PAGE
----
The Sphenoid sinus is behind the Ethmoidal sinuses in the skull, meaning that those sinus cavities separate it from the nose and the eyes, which both lay in front. As such, they are far more difficult to get to because allergens, bacteria and other harmful substances rarely get through to them.

The Symptoms of Sphenoid Problems

As Sphenoid sinus infections are far less common than those of the other sinus cavity pairs, you should still learn a little bit about what to expect if they do become inflamed and cause sinusitis. In fact, if this happens then you may be a in a little trouble because it is widely reported as the most painful form of sinusitis going. Their placement may make them less likely to become inflamed but when they do you know about it.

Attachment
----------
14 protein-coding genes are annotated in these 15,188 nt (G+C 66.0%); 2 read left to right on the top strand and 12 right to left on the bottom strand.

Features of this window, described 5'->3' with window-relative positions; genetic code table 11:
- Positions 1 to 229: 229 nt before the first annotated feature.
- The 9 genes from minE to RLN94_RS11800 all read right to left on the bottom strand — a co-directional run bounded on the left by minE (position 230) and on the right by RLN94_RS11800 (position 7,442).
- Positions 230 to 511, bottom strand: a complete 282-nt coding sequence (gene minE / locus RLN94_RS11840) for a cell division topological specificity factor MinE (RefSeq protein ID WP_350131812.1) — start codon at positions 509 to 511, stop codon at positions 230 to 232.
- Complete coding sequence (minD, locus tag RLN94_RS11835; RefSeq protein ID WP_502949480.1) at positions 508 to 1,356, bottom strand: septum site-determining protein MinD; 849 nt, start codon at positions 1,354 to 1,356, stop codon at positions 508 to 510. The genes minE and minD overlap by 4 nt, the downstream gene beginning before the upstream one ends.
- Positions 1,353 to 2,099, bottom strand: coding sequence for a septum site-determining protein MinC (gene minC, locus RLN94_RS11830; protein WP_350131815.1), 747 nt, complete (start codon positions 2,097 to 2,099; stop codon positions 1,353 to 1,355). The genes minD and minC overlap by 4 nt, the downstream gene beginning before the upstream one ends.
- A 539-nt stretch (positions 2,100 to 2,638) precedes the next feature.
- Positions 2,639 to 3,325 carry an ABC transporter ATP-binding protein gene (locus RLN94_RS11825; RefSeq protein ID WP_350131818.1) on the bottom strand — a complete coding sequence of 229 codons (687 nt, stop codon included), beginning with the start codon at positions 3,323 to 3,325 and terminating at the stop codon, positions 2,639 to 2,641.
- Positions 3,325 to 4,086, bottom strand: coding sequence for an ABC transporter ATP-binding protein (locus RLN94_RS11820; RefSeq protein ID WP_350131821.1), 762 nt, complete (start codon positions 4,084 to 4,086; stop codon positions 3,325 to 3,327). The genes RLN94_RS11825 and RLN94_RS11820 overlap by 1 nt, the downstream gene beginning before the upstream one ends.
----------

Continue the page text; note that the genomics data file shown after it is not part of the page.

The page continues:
The following symptoms are all typical of the Sphenoid sinus infection:

• Blurred or reduced vision – As these sinus cavities sit behind the eyes, an infection can affect your vision. This is a result of the pressure that is building up behind the eyes as well as the level of pain that most sufferers experience when the infection becomes chronic.

• Earache or infection – The Sphenoid sinus is linked to the ear by a small tube and so any blockages there can actually cause bacteria to migrate to the inner ear. If this happens then you may also experience itching, irritability and even poor balance.

• Chronic headaches – Again, as a result of where the Sphenoid sinus is, you may well experience deep headaches that feel as if they are in the base of your skull rather than on top. This causes poor concentration and can also affect your sight.

• Neck pain – As a follow on from the previous point, this sinus cavity can become so heavy and full if it is decongested that the weight actually puts strain on your neck. This causes pain in itself.